The recent tornado in Madison is a rare occurrence, but it is not the first time it has happened this late in the season.
There were no severe thunderstorm warnings leading up to the tornado that swept through the east side of Madison and parts of Sun Prairie Saturday afternoon. Fortunately, there were no reported injuries. The summer-like characteristics associated with the passing storm system helped to produce the tornado.
Todd Shea, the Warning Coordination Meteorologist at the La Crosse National Weather Service talked about the rarity of the tornado itself. Shea described the environment in which the storm formed by saying, "You have all that moisture in the atmosphere in October that we can develop thunderstorms. And even if the thunderstorms aren't huge and seem severe with a lot of other severe weather threats; if again, the set up is just right it can produce little spin up tornadoes like they saw in the Madison area."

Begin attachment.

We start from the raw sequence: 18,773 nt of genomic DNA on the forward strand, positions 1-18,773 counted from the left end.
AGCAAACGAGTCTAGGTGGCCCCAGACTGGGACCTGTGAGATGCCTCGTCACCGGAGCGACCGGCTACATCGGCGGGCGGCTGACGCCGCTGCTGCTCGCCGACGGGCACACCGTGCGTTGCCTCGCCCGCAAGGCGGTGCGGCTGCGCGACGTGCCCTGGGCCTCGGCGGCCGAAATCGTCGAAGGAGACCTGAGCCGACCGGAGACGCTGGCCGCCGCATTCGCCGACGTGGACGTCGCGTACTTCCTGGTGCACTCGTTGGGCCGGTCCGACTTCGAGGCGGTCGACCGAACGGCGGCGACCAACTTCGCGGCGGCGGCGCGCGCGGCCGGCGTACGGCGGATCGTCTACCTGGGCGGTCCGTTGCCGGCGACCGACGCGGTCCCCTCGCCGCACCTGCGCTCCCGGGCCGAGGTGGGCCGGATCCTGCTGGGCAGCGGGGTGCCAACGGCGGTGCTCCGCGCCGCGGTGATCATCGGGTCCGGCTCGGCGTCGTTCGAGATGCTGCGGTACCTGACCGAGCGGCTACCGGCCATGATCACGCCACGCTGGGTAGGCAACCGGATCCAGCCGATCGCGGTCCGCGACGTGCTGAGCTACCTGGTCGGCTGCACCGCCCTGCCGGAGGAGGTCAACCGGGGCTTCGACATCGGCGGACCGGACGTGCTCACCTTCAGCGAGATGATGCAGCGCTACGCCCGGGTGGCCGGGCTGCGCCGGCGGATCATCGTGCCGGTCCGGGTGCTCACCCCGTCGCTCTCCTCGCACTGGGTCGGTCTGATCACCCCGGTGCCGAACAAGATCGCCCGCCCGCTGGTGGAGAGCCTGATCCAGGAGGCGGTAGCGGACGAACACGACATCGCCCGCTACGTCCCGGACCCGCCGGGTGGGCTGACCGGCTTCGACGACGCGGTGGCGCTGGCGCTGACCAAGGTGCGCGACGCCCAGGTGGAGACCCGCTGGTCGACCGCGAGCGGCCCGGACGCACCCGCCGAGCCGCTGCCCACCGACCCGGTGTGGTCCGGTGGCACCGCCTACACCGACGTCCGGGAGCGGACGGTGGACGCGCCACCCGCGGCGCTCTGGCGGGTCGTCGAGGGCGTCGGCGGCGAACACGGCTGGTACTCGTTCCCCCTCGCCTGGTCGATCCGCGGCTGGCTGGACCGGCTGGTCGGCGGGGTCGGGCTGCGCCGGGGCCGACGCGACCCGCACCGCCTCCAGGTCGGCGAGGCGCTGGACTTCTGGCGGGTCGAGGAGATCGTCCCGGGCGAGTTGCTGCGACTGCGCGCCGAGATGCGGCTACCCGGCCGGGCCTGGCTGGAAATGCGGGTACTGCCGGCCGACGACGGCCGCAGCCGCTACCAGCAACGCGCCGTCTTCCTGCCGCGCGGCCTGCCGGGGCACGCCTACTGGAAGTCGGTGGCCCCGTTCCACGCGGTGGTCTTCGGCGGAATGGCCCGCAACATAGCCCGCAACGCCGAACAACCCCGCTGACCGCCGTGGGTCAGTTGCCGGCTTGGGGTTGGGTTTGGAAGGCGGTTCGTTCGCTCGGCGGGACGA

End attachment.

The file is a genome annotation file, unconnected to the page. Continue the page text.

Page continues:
The National Weather Service has done their survey and determined that it was an EF-0 tornado with winds in excess of 70 to 80 mph. The tornado was on the ground for roughly ten minutes and traveled nearly five miles before dissipating.
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